April 4, 2014


Cheaper Joints and Digits Bring the Robot Revolution Closer : Efforts to build robot hands and humanoids more cheaply could make them affordable enough for businesses and even homes. (Tom Simonite, April 4, 2014, Technology Review)

SRI won't talk about how that will be done. But the general approach will be to replace the power-hungry hydraulics that move Atlas's joints with a smaller number of lighter, more efficient, and cheaper electric components that can achieve the same thing.

Rethinking the components used in advanced prototypes such as Atlas to reduce cost and power consumption has become a major focus in robotics research as engineers seek to finally have these machines escape the lab, says Rich Mahoney, SRI's director of robotics. "We got things that are overdesigned because there's not been impetus for low cost and good design," he says.

For a long time researchers have been focused on simply answering basic questions of whether functioning, agile humanoids could be built, says Mahoney. "We were in the domain of 'Is this possible?' " He says this question has now been answered, so the time is right to drive down the costs of the components used in sophisticated robot legs, arms, and hands, making them affordable to small businesses and even consumers. "Manipulation is simply not available at that level now," says Mahoney. "But it can be." He says cheaper components would make it possible for humanoids like Atlas to become standard safety tools in places like oil rigs. "Instead of 'In case of emergency break glass,' and there's a hatchet, there would be a humanoid."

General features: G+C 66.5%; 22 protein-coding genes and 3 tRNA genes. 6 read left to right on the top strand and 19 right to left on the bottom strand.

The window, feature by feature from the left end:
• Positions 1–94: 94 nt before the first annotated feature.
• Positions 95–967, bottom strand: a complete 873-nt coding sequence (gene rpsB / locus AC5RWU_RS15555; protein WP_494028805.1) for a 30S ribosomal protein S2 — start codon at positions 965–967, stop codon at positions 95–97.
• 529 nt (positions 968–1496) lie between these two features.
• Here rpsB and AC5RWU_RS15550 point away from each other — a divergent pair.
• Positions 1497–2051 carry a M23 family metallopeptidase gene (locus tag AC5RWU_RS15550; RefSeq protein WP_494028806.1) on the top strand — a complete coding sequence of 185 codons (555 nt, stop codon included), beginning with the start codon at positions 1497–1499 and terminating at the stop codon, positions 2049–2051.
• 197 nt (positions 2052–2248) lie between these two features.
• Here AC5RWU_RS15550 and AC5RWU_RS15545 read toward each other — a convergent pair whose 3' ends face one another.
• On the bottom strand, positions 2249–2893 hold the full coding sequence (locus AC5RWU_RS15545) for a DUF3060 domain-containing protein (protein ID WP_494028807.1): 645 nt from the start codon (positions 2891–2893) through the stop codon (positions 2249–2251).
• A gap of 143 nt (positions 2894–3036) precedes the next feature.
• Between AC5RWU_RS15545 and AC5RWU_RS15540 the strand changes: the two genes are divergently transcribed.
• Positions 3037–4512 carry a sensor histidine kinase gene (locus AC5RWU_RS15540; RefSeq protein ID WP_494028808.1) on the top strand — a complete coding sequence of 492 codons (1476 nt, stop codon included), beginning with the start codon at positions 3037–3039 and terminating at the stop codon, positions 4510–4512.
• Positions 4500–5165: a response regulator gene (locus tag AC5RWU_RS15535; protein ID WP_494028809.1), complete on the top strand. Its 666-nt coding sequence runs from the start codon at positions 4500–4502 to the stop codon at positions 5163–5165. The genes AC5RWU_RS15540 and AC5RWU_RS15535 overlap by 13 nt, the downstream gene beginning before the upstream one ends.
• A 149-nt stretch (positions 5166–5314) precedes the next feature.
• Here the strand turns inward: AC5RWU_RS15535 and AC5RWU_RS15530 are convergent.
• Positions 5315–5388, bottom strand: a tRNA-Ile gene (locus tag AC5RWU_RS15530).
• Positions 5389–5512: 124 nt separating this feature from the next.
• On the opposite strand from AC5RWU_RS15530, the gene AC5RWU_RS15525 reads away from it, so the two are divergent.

More immediately, these advances could help a market that Melonee Wise, CEO and cofounder of Unbounded Robotics, calls service robotics. "It's when you start looking at the robot doing human-scale tasks," she says. "That means having to sense and manipulate in complex ways in a complex workspace, like moving cans in a refrigerator."

Posted by at April 4, 2014 7:11 PM

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